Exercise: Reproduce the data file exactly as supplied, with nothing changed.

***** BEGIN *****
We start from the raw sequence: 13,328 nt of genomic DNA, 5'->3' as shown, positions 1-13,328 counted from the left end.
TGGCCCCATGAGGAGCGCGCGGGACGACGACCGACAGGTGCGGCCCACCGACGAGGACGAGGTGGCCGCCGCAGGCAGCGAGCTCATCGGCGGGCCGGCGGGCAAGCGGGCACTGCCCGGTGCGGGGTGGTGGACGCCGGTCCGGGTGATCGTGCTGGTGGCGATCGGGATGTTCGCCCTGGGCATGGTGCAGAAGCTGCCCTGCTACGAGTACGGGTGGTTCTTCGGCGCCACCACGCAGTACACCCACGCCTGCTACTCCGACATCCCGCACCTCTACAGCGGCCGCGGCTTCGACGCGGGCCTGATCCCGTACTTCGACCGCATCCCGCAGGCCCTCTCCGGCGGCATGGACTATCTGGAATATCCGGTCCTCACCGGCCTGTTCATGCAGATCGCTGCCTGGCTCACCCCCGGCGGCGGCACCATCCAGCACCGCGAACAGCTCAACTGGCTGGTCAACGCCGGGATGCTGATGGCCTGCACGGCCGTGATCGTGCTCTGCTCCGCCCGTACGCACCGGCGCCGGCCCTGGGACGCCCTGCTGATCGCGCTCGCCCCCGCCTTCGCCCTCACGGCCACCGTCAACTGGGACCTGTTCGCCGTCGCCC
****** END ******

We start from the raw sequence: 13,328 nt of genomic DNA, 5'->3' as shown, positions 1-13,328 counted from the left end.
TGGCCCCATGAGGAGCGCGCGGGACGACGACCGACAGGTGCGGCCCACCGACGAGGACGAGGTGGCCGCCGCAGGCAGCGAGCTCATCGGCGGGCCGGCGGGCAAGCGGGCACTGCCCGGTGCGGGGTGGTGGACGCCGGTCCGGGTGATCGTGCTGGTGGCGATCGGGATGTTCGCCCTGGGCATGGTGCAGAAGCTGCCCTGCTACGAGTACGGGTGGTTCTTCGGCGCCACCACGCAGTACACCCACGCCTGCTACTCCGACATCCCGCACCTCTACAGCGGCCGCGGCTTCGACGCGGGCCTGATCCCGTACTTCGACCGCATCCCGCAGGCCCTCTCCGGCGGCATGGACTATCTGGAATATCCGGTCCTCACCGGCCTGTTCATGCAGATCGCTGCCTGGCTCACCCCCGGCGGCGGCACCATCCAGCACCGCGAACAGCTCAACTGGCTGGTCAACGCCGGGATGCTGATGGCCTGCACGGCCGTGATCGTGCTCTGCTCCGCCCGTACGCACCGGCGCCGGCCCTGGGACGCCCTGCTGATCGCGCTCGCCCCCGCCTTCGCCCTCACGGCCACCGTCAACTGGGACCTGTTCGCCGTCGCCC